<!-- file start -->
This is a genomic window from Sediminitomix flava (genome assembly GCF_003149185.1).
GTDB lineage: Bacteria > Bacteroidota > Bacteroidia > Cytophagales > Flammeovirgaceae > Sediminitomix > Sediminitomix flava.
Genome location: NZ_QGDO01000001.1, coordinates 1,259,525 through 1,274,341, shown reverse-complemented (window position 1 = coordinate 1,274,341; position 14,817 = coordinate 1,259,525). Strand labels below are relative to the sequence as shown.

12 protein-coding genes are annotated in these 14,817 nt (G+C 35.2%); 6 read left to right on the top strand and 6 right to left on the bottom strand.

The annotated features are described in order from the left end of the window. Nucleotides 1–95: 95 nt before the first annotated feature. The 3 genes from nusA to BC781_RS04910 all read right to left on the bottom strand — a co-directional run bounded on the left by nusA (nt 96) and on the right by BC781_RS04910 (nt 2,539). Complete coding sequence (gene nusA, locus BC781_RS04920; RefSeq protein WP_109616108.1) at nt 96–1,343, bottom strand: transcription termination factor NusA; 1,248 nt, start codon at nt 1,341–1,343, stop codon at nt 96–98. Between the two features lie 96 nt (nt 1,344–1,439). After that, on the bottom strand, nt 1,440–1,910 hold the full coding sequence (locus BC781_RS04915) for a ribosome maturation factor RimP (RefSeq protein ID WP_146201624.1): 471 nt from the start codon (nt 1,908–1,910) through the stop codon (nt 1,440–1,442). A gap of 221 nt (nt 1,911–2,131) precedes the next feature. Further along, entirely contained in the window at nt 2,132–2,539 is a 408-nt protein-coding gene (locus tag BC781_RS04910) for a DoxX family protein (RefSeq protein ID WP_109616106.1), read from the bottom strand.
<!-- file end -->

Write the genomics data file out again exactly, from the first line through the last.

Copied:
This is a genomic window from Sediminitomix flava (genome assembly GCF_003149185.1).
GTDB lineage: Bacteria > Bacteroidota > Bacteroidia > Cytophagales > Flammeovirgaceae > Sediminitomix > Sediminitomix flava.
Genome location: NZ_QGDO01000001.1, coordinates 1,259,525 through 1,274,341, shown reverse-complemented (window position 1 = coordinate 1,274,341; position 14,817 = coordinate 1,259,525). Strand labels below are relative to the sequence as shown.

12 protein-coding genes are annotated in these 14,817 nt (G+C 35.2%); 6 read left to right on the top strand and 6 right to left on the bottom strand.

The annotated features are described in order from the left end of the window. Nucleotides 1–95: 95 nt before the first annotated feature. The 3 genes from nusA to BC781_RS04910 all read right to left on the bottom strand — a co-directional run bounded on the left by nusA (nt 96) and on the right by BC781_RS04910 (nt 2,539). Complete coding sequence (gene nusA, locus BC781_RS04920; RefSeq protein WP_109616108.1) at nt 96–1,343, bottom strand: transcription termination factor NusA; 1,248 nt, start codon at nt 1,341–1,343, stop codon at nt 96–98. Between the two features lie 96 nt (nt 1,344–1,439). After that, on the bottom strand, nt 1,440–1,910 hold the full coding sequence (locus BC781_RS04915) for a ribosome maturation factor RimP (RefSeq protein ID WP_146201624.1): 471 nt from the start codon (nt 1,908–1,910) through the stop codon (nt 1,440–1,442). A gap of 221 nt (nt 1,911–2,131) precedes the next feature. Further along, entirely contained in the window at nt 2,132–2,539 is a 408-nt protein-coding gene (locus tag BC781_RS04910) for a DoxX family protein (RefSeq protein ID WP_109616106.1), read from the bottom strand.